Battle against ivory doesn’t begin, end in China

By Huang Hongxiang and Jie Zhu Source:Global Times Published: 2018/1/4 19:03:39

Illustration: Liu Rui/GT

The whole world is happy that China imposed a total ban on the production and sale of ivory products by January 1, 2018. About 170 ivory shops and factories were closed in China during 2017.

Even though ivory trade is prohibited on the domestic market, with the influx of Chinese in Africa, Africa has already become another major market for Chinese buyers. Extending our vision abroad, we Chinese still have a long way to go in this new battlefield of wildlife conservation.

News about Chinese involvement in ivory and rhino horn trade in Africa in the past few years is not rare: Yang Fenglan, better known as the "ivory queen," was accused of organizing one of the biggest ivory smuggling networks in Tanzania and was charged with smuggling more than 700 tusks out of Africa.

After legalizing the rhino horn trade in South Africa, John Hume, owner of the biggest rhino farm in South Africa, started a Chinese website targeting Chinese buyers and Chinese nationals were often arrested for trafficking rhino horns out of South Africa.

In December 2016, Chris Brown, chairman of Namibia Chamber of Environment, published an open letter to the Chinese ambassador co-authored by highly influential local NGOs, criticizing Chinese people in Namibia for exacerbating the illegal ivory and rhino horn trade. Bringing ivory and rhino horn from Africa to China is illegal in most cases, but the illicit trade has been able to break through Africa and China customs.

This has been damaging the image of Chinese in Africa, even in their daily lives and business.

The news headlines in The Namibian newspaper often feature Chinese involvement in wildlife poaching. Local Chinese complain that whenever they read the newspaper, the Chinese communities of Namibia are making bad news. Mr. Zhong, a project manager of one of the biggest Chinese construction companies in Namibia, said that a half-drunk Namibian in a bar once ranted at him: "Why do you come to our country to poach our wildlife? Get out of our country!" His experience was not isolated.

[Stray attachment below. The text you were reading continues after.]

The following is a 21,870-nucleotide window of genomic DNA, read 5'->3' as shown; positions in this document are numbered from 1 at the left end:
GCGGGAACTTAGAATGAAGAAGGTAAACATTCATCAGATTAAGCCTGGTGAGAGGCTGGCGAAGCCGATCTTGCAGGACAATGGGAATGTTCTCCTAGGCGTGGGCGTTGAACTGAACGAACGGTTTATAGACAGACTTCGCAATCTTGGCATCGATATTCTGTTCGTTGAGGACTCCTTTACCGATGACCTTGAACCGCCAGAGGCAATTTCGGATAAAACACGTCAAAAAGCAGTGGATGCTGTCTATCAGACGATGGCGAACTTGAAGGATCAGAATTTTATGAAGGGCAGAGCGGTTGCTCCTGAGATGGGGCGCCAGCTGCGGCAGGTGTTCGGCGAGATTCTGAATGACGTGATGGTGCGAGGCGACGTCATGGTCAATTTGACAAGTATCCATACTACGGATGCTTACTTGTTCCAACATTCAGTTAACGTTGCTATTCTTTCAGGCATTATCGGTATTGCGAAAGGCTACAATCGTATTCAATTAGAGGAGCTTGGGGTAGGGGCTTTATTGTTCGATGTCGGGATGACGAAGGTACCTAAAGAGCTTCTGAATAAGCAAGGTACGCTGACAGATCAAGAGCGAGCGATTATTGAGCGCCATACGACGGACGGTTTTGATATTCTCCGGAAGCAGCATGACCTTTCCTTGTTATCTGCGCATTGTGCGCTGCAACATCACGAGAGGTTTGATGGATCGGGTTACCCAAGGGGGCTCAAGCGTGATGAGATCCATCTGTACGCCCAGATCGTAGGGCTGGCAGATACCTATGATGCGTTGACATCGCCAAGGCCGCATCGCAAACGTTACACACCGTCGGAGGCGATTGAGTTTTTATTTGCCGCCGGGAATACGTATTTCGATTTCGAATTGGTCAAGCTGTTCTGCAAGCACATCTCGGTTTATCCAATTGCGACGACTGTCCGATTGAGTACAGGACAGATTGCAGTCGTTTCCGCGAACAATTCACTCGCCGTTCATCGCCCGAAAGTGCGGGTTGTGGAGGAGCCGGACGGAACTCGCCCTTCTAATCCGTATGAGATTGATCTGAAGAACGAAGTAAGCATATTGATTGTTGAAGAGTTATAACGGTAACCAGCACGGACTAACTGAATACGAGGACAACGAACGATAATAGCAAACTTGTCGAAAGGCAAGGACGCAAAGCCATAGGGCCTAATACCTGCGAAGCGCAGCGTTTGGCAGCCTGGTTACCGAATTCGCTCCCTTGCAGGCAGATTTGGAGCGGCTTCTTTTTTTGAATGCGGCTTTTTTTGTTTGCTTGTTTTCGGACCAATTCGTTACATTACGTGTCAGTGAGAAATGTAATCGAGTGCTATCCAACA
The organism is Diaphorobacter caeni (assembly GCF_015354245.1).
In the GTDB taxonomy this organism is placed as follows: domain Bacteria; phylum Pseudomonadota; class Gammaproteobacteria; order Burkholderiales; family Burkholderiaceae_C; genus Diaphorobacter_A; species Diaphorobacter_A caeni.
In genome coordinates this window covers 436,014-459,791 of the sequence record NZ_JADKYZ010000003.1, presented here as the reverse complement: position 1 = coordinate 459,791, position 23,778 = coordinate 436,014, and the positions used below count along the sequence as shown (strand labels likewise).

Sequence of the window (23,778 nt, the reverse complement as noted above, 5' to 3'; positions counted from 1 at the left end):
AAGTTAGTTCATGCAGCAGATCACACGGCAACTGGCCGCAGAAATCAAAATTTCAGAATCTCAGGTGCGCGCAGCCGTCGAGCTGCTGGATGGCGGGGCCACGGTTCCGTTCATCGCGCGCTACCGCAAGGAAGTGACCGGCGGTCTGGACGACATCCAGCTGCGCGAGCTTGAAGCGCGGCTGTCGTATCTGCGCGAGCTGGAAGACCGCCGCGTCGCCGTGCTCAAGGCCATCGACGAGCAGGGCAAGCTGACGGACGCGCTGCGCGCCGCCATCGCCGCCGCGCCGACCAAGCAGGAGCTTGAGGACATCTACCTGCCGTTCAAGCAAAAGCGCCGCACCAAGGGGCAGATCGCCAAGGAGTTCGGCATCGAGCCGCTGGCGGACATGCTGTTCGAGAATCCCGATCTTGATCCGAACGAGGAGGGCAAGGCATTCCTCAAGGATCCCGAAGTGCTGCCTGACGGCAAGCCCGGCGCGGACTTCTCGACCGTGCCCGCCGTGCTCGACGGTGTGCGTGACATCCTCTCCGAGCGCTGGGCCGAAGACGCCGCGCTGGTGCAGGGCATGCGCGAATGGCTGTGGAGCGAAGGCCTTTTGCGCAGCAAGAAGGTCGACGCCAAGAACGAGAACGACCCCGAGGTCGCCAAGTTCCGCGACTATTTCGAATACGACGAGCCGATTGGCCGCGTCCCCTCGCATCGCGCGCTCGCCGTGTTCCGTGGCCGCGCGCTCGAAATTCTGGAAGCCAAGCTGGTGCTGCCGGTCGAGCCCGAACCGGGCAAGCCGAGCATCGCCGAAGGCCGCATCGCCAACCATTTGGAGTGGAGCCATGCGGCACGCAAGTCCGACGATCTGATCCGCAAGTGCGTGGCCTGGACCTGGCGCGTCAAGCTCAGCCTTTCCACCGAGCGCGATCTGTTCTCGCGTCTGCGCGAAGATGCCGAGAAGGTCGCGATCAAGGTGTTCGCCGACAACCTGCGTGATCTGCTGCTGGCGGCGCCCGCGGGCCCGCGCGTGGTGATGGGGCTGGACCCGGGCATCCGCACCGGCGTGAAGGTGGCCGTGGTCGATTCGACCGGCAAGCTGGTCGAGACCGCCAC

Chinese operating small businesses in Namibia Chinatown still remember their extremely hard time in the first quarter of 2017. After a few cases of Chinese arrested with rhino horns, police raided their shops searching for illegal wildlife products and other restricted items.

Poaching crimes even resulted in an all-out negative sentiment against China. Suspected tax evasion and money laundering have worsened the situation and affected visa applications, business operations, imports and exports.

To fight the ivory war in Africa, more efforts are needed.

Understanding Chinese in Africa and their involvement in the illegal wildlife trade is the first step. In general, it is much easier for Chinese to gain access to illegal wildlife products in Africa than in China and the products are far cheaper: usually one-hundredth of their price in China.

Chinese are involved in different ways. Some might simply see ivory as a cheap and rare souvenir. "Everyone else buys it, so I do the same even though I can never tell why it is good," one Chinese businessman told me. There was a time when almost every Chinese person in this African country bought at least one ivory bangle, he said.

They are involved in container smuggling too, especially those who are already involved in illegal timber and mineral exports. However, they might not be the criminal gangs the outside world imagines. Many Chinese businesses in Africa are in a gray zone or illegal anyway. Ivory for them is just another trading of goods to bring in money.

Conservation education rarely reaches Chinese communities in Africa. In many African countries, Chinese communities would say they have never participated in any wildlife conservation activities and that wildlife conservation is far from their daily life, even though the country has many wildlife conservation NGOs.

Indeed wildlife conservation NGOs in Africa often have little knowledge of Chinese communities in Africa, not to mention about how to engage them. Because of this, a communication gap hinders Chinese involvement in local sustainable development, including wildlife conservation.

Luckily, as more NGOs have started focusing on engaging Chinese in Africa, an increasing number of young Chinese have arrived in Africa and served as a bridge between Chinese and locals. The situation has begun to change.

The ivory trade is a China-Africa problem and an international problem as well. The ivory ban in China is great, but it is not the end of our fight for elephants.

The authors are from China House, a Nairobi-based social enterprise to integrate Chinese into Africa through youth engagement.

Posted in: VIEWPOINT

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